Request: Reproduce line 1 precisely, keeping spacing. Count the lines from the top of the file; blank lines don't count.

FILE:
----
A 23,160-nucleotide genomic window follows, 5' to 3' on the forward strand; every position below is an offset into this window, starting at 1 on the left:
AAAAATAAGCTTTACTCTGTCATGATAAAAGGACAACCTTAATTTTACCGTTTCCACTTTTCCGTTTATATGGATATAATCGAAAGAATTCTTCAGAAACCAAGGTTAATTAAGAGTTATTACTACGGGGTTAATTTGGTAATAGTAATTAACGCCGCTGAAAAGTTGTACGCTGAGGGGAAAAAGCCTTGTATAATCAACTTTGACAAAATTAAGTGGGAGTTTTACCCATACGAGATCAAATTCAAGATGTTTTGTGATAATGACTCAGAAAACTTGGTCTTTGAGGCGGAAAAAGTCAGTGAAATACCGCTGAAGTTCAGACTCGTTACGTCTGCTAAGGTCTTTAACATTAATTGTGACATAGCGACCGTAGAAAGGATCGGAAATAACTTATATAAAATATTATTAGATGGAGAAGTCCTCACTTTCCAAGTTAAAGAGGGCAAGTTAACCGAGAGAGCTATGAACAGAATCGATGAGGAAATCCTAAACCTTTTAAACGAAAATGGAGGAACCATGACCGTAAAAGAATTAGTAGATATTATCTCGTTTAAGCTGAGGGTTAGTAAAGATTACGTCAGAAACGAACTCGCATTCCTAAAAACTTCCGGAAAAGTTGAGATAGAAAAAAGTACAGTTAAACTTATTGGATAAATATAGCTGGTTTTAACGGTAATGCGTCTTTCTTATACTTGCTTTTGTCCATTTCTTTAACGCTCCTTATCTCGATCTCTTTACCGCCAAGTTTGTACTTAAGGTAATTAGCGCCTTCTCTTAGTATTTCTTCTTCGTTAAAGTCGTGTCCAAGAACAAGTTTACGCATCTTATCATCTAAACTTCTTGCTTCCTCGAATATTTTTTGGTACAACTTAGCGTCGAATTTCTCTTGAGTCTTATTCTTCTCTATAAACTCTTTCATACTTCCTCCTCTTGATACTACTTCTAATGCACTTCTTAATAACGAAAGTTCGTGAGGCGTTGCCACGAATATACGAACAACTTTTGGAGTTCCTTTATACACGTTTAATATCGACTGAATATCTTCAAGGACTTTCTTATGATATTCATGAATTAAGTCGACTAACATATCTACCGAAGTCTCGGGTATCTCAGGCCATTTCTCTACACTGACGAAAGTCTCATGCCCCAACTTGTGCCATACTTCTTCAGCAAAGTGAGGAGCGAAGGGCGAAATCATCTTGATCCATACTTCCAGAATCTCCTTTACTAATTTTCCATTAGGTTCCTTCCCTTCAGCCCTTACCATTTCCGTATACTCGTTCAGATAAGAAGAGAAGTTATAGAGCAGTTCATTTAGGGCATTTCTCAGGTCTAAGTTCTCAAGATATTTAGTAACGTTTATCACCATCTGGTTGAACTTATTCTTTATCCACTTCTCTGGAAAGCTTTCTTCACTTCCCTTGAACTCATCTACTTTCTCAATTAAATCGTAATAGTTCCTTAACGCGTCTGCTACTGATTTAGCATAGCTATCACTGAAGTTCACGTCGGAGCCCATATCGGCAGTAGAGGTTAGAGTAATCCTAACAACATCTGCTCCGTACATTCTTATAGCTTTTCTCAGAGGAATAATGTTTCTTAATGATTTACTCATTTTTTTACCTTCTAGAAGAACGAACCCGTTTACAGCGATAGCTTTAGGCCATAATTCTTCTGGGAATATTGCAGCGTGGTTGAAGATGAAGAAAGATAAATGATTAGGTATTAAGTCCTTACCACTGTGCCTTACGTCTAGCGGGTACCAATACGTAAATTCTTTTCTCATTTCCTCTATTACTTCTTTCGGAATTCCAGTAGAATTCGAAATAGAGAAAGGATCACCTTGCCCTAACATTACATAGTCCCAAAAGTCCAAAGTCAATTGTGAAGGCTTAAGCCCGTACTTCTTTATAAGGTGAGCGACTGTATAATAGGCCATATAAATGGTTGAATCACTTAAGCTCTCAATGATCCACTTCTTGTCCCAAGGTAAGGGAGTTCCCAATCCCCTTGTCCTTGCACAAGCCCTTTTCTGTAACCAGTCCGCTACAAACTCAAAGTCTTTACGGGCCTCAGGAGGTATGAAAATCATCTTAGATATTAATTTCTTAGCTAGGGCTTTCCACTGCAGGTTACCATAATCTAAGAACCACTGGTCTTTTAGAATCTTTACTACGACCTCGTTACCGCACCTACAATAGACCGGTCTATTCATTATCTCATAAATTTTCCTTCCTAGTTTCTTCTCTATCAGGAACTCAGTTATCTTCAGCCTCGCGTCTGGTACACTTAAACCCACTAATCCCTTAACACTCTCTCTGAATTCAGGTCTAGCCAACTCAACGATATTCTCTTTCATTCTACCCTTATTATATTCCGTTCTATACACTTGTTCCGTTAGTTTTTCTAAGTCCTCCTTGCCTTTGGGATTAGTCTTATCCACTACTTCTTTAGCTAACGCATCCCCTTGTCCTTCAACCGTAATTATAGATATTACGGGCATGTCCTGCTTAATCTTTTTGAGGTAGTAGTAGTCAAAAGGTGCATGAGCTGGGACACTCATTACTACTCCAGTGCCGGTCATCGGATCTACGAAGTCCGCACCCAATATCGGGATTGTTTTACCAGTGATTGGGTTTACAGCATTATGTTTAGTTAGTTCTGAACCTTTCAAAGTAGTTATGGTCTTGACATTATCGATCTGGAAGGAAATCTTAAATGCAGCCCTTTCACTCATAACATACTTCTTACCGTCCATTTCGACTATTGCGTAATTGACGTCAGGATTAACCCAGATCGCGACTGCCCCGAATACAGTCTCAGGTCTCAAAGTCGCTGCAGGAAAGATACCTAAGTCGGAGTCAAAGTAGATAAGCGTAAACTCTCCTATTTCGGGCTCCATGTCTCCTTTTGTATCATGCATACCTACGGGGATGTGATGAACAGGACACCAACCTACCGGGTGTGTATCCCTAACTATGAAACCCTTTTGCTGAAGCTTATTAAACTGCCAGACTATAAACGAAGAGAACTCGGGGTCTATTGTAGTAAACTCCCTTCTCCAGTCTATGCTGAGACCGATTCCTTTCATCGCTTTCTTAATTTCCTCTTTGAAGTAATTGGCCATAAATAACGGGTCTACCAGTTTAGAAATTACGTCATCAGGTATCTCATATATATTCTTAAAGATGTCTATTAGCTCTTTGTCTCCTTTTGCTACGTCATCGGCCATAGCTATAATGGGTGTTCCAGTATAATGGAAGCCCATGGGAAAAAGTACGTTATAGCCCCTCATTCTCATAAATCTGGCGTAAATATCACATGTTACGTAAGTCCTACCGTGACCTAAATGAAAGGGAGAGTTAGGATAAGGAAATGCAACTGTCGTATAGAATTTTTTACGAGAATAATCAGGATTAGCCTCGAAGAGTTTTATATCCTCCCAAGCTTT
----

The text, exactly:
A 23,160-nucleotide genomic window follows, 5' to 3' on the forward strand; every position below is an offset into this window, starting at 1 on the left: